Sometimes a decent cocktail just can’t wait until the weekend. Never fear, as Bogotá offers plenty of options for sipping on a midweek drink. While not an exhaustive list, the following are a few of the city’s legendary martini bars, sure fire spots for quenching the thirst brought on by a long workday.
This very frequented restaurant is a city favorite for its fresh fish menu. From England’s fried Fish and Chips – served with Malt Vinegar – to a long list of ceviches, Central also offers guests a chance to buy raw fish and oysters over the counter at their market stand named Pescadería Central. While a cold beer or an Argentine Malbec might be a good choice when ordering a bowl of ceviche, Central serves excellent martinis, which beg to be tasted. The vodka martini is so generous that you are thankfully allowed more than two green olives.
Carrera 13 No. 85-14
The terrace patio of Harry’s on a Friday night is where Bogotá’s “in” crowd meets and mingles. A table near the open kitchen shows what the Sasson cousins (Harry and Saul) do best: attend and greet guests thanks to their ever popular and extensive bar menu. From platters of thinly-sliced carpaccio to Philadelphia steak, glazed ribs in spicy guava sauce and their excellent grilled scallops, Harry’s is as close as you can get to feeling you’re a big shot from Hollywood. With an excellent gin and vodka selection, the wooden bar is the place to be for that after work get together. Ask for a Hendrick’s martini with sliced cucumber. Reservations are recommended for large groups.
Calle 70 No. 5 -57
Its name brings back Cold War angst. But don’t fret, because at Pravda, vodka perestroika is alive and cozy, especially on those chilly Bogota nights when one craves a dark chocolate martini. An outside terrace offers intimate atmosphere, slightly elevated from the crowds of the pedestrian T Zone. Inside, with dim lighting and large black leather sofas, recalls the Adele meets Daniel Craig crowd. Martinis are the house specialty, and they come served with every imaginable Colombian fruit, although the chocolate martini remains my personal favorite. From sophisticated bar to a late night party scene, Pravda is ideal for celebrating martini culture.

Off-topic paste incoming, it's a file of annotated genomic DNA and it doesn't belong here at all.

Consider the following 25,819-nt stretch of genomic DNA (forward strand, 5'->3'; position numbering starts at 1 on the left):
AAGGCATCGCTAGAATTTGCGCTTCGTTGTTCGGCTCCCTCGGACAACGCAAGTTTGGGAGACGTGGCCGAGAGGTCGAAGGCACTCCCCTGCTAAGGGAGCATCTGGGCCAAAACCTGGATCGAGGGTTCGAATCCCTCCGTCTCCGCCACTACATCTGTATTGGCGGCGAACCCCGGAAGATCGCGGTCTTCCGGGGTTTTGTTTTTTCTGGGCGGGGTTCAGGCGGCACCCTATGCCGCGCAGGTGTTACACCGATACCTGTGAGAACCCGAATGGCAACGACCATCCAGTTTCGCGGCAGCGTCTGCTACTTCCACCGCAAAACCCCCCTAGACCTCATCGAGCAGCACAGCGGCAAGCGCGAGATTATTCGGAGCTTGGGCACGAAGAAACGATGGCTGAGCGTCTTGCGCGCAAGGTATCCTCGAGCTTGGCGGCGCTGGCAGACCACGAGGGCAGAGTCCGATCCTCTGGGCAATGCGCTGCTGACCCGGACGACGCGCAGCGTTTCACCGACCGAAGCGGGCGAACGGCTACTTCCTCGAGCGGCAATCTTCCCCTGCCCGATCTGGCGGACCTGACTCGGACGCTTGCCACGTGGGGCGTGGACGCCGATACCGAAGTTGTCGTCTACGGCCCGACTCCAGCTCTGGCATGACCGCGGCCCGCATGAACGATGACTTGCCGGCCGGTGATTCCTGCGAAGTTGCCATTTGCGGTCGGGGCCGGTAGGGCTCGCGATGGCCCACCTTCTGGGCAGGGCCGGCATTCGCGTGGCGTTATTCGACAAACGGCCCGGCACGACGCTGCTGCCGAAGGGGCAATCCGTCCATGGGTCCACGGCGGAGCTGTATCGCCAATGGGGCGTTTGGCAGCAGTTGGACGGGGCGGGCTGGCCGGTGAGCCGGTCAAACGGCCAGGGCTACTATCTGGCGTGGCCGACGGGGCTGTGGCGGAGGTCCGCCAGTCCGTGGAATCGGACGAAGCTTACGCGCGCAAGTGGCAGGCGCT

Calle 83 No. 12-20
On the second floor of a renovated colonial house in La Macarena, El Libertador offers lounge-hoppers a night of elegance, mystery and sophistication. The decoration reflects a modern take on the golden age of the 1950s. Staff know their liquor lexicon, making this bar one of the best and most comprehensive in its class. The menu lists every type of drink by country of origin. Discover the most elaborate flavors from the New World or the slightly Older one, and after a few martinis, imaginary worlds to be. El Libertador invites music enthusiasts to select the evening’s playlist from private collections, and encourages a different style everyday, ranging from Bossa Nova to Jazz, Funk and Indie Rock. Though this bar has no kitchen, drinks can be accompanied by fresh, marinated anchovies or other pickled delights.
Calle 29 No. 5-90, Second floor
During the last decade, Bogotá’s nightlife has become a melting pot of renewal and revolution. While many venues open and close, In Vitro has stayed for the ride. It has ‘seen it all.’ For twelve years and counting, this bar-club is a second home for night revelers who enjoy the middle of the week rumba. The resident DJs are considered some of the best in Bogotá and will fearlessly mix house and electro with funk and salsa. One of the city’s most representative nightclubs, it hosts events such as Vitro Visual (showcasing the best of Colombian film talent) and AfroLatina. If you reach midnight with their martinis you’ll be rubbing shoulders with fashionistas and the thirty something trend setters.
Calle 59 No. 6-38